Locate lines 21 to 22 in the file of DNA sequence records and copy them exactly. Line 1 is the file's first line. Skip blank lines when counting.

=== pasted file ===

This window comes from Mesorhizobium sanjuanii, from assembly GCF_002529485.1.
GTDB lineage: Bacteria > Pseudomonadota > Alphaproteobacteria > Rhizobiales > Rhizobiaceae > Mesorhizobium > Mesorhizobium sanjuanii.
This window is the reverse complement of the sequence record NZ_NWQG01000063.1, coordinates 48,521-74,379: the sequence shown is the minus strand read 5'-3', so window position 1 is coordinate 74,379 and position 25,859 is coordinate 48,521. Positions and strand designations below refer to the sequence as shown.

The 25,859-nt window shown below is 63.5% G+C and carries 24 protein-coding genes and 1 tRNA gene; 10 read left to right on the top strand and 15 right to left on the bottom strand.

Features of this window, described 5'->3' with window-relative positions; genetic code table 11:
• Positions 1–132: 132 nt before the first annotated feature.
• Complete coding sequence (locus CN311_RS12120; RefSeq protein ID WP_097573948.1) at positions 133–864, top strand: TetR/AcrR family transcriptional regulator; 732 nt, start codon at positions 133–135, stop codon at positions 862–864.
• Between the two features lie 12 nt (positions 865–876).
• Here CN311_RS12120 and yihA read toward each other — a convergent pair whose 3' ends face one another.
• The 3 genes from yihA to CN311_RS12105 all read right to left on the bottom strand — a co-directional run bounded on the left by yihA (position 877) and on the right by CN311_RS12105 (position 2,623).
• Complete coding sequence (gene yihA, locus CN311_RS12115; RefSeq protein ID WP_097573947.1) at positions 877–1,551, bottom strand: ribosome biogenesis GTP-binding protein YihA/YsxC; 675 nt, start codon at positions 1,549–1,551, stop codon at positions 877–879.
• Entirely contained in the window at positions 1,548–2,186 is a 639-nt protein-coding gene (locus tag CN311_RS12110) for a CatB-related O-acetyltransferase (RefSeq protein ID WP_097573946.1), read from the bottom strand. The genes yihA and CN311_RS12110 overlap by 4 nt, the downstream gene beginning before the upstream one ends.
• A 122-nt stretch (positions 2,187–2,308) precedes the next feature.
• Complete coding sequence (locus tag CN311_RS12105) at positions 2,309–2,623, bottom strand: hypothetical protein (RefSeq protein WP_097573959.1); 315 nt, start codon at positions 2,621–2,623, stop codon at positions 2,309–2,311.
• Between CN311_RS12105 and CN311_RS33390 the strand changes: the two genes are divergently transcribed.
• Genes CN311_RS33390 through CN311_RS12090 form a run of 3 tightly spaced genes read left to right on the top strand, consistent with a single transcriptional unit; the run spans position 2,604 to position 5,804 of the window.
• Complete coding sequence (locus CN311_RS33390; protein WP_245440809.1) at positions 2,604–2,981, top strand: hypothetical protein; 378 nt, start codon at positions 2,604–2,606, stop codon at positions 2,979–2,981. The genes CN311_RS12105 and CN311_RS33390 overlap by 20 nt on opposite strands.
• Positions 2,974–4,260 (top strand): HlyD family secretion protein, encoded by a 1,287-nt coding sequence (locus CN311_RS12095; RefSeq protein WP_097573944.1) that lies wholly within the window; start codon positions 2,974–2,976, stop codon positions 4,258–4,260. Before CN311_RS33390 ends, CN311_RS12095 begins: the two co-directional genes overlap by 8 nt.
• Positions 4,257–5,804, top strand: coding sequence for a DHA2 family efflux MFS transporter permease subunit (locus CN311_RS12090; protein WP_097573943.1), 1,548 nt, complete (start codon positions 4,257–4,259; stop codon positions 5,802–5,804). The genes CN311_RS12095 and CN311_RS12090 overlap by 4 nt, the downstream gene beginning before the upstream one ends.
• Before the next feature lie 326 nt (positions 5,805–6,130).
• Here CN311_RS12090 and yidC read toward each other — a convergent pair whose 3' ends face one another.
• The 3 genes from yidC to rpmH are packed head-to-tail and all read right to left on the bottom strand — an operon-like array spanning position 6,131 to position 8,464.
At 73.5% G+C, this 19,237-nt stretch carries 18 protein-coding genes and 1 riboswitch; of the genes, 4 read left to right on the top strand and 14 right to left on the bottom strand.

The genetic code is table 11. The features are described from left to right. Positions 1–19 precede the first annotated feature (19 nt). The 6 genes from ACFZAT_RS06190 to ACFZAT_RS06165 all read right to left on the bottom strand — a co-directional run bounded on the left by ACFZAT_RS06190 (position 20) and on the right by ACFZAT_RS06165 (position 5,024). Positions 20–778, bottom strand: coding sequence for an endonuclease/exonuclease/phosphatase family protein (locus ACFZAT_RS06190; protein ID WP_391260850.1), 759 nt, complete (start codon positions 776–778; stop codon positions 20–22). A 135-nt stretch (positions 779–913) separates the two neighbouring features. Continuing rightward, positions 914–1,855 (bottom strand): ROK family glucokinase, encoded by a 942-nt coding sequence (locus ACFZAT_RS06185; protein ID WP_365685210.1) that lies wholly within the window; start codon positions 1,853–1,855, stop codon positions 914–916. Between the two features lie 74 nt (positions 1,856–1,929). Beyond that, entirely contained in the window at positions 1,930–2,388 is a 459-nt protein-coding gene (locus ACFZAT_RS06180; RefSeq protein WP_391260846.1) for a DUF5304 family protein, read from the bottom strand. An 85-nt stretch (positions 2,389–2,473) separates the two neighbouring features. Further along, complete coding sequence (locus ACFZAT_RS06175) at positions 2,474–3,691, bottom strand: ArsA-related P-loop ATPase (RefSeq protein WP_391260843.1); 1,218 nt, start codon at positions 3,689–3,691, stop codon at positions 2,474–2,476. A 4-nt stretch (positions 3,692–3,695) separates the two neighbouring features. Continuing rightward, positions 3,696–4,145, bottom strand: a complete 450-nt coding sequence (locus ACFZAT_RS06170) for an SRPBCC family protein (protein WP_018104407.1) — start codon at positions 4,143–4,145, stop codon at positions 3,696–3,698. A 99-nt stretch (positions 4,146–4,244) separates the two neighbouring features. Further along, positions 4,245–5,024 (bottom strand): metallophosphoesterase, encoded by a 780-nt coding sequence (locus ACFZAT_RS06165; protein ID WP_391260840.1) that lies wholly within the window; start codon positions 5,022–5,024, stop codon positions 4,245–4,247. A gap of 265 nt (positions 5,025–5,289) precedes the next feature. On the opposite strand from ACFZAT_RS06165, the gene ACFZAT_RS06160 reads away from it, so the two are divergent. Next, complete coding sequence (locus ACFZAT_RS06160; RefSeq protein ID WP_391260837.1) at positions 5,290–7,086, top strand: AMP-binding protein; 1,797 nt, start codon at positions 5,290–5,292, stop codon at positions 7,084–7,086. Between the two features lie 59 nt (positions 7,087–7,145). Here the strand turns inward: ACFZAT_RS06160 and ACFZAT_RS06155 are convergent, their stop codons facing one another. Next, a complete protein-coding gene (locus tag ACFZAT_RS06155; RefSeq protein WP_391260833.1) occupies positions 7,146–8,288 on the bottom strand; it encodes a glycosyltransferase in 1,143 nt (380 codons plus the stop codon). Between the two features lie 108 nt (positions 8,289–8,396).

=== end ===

• Here CN311_RS12090 and yidC read toward each other — a convergent pair whose 3' ends face one another.
• The 3 genes from yidC to rpmH are packed head-to-tail and all read right to left on the bottom strand — an operon-like array spanning position 6,131 to position 8,464.